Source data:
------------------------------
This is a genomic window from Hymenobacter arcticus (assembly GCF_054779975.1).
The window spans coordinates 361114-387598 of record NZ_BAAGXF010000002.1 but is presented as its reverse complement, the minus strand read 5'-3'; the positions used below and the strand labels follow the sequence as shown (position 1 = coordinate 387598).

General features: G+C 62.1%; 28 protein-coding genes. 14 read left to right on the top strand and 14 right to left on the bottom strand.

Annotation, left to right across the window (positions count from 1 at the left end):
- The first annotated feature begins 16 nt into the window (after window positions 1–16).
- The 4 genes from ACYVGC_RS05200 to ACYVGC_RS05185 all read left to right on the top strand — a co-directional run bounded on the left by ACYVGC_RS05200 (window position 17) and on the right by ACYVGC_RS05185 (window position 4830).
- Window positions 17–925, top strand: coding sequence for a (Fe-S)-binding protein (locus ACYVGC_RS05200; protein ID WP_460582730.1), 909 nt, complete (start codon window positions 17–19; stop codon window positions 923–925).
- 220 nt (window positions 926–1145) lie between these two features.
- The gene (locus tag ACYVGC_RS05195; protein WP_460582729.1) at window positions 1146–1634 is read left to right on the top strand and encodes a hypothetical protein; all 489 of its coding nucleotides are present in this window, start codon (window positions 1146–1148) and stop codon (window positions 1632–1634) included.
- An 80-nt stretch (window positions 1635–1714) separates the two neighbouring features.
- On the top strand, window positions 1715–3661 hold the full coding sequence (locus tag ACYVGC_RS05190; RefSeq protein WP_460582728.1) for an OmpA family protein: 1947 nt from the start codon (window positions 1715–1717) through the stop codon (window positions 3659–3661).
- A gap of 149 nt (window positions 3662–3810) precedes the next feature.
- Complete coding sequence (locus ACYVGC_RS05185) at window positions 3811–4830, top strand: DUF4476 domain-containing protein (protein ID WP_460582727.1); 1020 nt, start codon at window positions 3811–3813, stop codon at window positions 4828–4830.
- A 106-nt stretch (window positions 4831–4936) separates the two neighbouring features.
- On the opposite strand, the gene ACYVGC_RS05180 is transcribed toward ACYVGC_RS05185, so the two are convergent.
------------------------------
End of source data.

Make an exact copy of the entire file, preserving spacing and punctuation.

This is a genomic window from Hymenobacter arcticus (assembly GCF_054779975.1).
The window spans coordinates 361114-387598 of record NZ_BAAGXF010000002.1 but is presented as its reverse complement, the minus strand read 5'-3'; the positions used below and the strand labels follow the sequence as shown (position 1 = coordinate 387598).

General features: G+C 62.1%; 28 protein-coding genes. 14 read left to right on the top strand and 14 right to left on the bottom strand.

Annotation, left to right across the window (positions count from 1 at the left end):
- The first annotated feature begins 16 nt into the window (after window positions 1–16).
- The 4 genes from ACYVGC_RS05200 to ACYVGC_RS05185 all read left to right on the top strand — a co-directional run bounded on the left by ACYVGC_RS05200 (window position 17) and on the right by ACYVGC_RS05185 (window position 4830).
- Window positions 17–925, top strand: coding sequence for a (Fe-S)-binding protein (locus ACYVGC_RS05200; protein ID WP_460582730.1), 909 nt, complete (start codon window positions 17–19; stop codon window positions 923–925).
- 220 nt (window positions 926–1145) lie between these two features.
- The gene (locus tag ACYVGC_RS05195; protein WP_460582729.1) at window positions 1146–1634 is read left to right on the top strand and encodes a hypothetical protein; all 489 of its coding nucleotides are present in this window, start codon (window positions 1146–1148) and stop codon (window positions 1632–1634) included.
- An 80-nt stretch (window positions 1635–1714) separates the two neighbouring features.
- On the top strand, window positions 1715–3661 hold the full coding sequence (locus tag ACYVGC_RS05190; RefSeq protein WP_460582728.1) for an OmpA family protein: 1947 nt from the start codon (window positions 1715–1717) through the stop codon (window positions 3659–3661).
- A gap of 149 nt (window positions 3662–3810) precedes the next feature.
- Complete coding sequence (locus ACYVGC_RS05185) at window positions 3811–4830, top strand: DUF4476 domain-containing protein (protein ID WP_460582727.1); 1020 nt, start codon at window positions 3811–3813, stop codon at window positions 4828–4830.
- A 106-nt stretch (window positions 4831–4936) separates the two neighbouring features.
- On the opposite strand, the gene ACYVGC_RS05180 is transcribed toward ACYVGC_RS05185, so the two are convergent.